The person without self-control is similar to a city with no walls for protection. “He that hath no rule over his own spirit is like a city that is broken down, and without walls” (Proverbs 25:28). Without protection a man is open to being spoiled by others. The most likely spoiler in overeating would be disease of the heart and arteries. I’ve been amazed when I’ve been in the doctor’s office. When I look around the waiting room, I see that the vast majority of those there are significantly overweight. There appears to be a definite connection between being overweight and ill health.
In 2 Timothy 3:3-4 we read of the bad “company” a person who is incontinent—without self control—keeps. “Without natural affection, trucebreakers, false accusers, incontinent, fierce, despisers of those that are good, Traitors, heady, highminded, lovers of pleasures more than lovers of God” (2 Timothy 3:3-4). Sinful behavior goes hand-in-hand with lack of self control.
In addition to the possible consequences to my health, I’m troubled by my lack of self-control and the knowledge of setting a bad example for my children. My desire is that I’m an encouragement to my children in raising them in the nurture and admonition of the Lord, not that I would be a detriment. What makes matters worse is that when we lack self-control and are covetous of things, whether it is sleep, food, sweets, soda, pleasure, entertainment, or whatever else it might be, we will likely foster similar appetites in our children. Then, instead of bringing up our children in the nurture and admonition of the Lord (Ephesians 6:4), we are causing them to stumble.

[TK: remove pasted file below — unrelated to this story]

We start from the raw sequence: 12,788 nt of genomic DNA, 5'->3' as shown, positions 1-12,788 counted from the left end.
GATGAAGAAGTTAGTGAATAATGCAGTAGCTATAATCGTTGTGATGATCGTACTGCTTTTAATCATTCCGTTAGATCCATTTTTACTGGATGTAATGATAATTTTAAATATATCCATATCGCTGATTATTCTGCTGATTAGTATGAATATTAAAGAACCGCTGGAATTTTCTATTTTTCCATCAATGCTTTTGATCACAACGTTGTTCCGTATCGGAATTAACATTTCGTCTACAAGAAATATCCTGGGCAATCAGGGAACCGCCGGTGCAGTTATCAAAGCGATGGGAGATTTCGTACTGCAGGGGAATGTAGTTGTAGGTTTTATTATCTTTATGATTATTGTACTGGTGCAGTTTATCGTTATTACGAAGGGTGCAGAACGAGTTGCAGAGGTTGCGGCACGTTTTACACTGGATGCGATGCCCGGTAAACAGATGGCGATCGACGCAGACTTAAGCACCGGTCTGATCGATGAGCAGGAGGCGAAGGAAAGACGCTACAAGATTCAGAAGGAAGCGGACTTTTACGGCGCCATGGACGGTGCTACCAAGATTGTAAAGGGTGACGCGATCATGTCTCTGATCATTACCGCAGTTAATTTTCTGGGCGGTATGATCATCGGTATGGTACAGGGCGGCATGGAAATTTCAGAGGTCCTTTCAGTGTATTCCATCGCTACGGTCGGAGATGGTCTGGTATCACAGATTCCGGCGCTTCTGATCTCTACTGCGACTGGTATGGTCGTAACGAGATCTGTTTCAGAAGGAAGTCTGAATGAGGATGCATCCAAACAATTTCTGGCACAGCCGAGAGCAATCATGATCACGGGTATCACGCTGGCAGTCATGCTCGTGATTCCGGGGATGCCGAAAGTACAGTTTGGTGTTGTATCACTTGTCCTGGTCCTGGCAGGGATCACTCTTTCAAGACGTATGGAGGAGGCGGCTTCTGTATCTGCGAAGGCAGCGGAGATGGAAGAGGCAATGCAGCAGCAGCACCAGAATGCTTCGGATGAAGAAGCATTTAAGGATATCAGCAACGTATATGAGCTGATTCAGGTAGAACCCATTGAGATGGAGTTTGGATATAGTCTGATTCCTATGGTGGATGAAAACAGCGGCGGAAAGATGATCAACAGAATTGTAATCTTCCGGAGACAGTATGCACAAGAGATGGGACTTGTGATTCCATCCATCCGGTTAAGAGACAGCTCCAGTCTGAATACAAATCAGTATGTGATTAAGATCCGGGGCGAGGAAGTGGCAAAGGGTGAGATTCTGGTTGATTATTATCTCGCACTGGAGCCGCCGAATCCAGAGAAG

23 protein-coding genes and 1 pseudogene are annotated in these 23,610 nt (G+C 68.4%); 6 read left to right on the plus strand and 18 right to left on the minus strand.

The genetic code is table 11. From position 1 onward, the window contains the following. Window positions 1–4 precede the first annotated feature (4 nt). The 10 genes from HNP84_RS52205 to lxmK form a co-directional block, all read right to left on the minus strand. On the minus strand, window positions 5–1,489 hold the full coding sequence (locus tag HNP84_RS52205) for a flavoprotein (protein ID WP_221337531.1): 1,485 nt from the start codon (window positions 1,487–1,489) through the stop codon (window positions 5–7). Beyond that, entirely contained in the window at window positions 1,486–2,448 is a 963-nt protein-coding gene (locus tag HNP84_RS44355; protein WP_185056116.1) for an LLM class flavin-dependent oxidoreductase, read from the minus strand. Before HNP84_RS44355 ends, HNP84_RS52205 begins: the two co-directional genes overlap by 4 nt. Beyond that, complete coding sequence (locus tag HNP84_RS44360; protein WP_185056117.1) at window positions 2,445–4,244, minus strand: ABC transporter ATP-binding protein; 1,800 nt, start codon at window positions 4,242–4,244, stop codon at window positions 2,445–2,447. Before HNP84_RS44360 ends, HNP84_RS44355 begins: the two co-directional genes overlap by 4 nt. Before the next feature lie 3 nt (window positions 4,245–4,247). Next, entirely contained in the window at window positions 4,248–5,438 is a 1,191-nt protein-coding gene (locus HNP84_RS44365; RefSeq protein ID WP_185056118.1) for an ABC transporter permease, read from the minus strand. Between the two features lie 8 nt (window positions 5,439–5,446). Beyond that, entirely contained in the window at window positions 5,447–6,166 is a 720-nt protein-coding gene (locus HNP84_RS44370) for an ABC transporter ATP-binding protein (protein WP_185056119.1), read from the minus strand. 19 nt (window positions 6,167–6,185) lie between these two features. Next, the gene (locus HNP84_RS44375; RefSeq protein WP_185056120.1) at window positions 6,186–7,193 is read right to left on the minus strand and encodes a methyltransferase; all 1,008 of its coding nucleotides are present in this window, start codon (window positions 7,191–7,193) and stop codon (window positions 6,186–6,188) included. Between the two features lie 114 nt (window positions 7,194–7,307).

To take it a step further, we could look at what leads to overeating. Isn’t it being covetous of good tasting things and the pleasure they afford us? I don’t know about you, but I have yet to covet food like lettuce, brussel sprouts, and carrots. We covet the things that thrill the taste buds. “For this ye know, that no whoremonger, nor unclean person, nor covetous man, who is an idolater, hath any inheritance in the kingdom of Christ and of God” (Ephesians 5:5). We might be tempted to excuse being covetous, but when a covetous man is called an idolater, there is no mistaking it for the sin that it is.
Jesus said there are two things to help with lack of self-control—vigilance and prayer. To be vigilant means we have to be watchful for something that poses a threat. For me that is the greatest struggle. My flesh doesn’t consider food harmful. As a first step, it is needful to take appropriate verses such as I’ve used in this Corner, memorize and then meditate on them to acquire God’s viewpoint. Then, once we have the Lord’s mindset, we can be watchful for temptation. However, it takes a moving of the will, a conscious decision to agree with the Lord. Once we have made that choice, prayer is then the vehicle for adding grace to the decision for moderation in a particular area.
I have previously followed this path for other areas of struggle, and now it is time to deal with the food issue. I need to cry out to the Lord for grace in being a man of self-control, and I need to be vigilant in having before me the seriousness of my example in the lives of my children. May we be the men of God that God desires and enables us to be.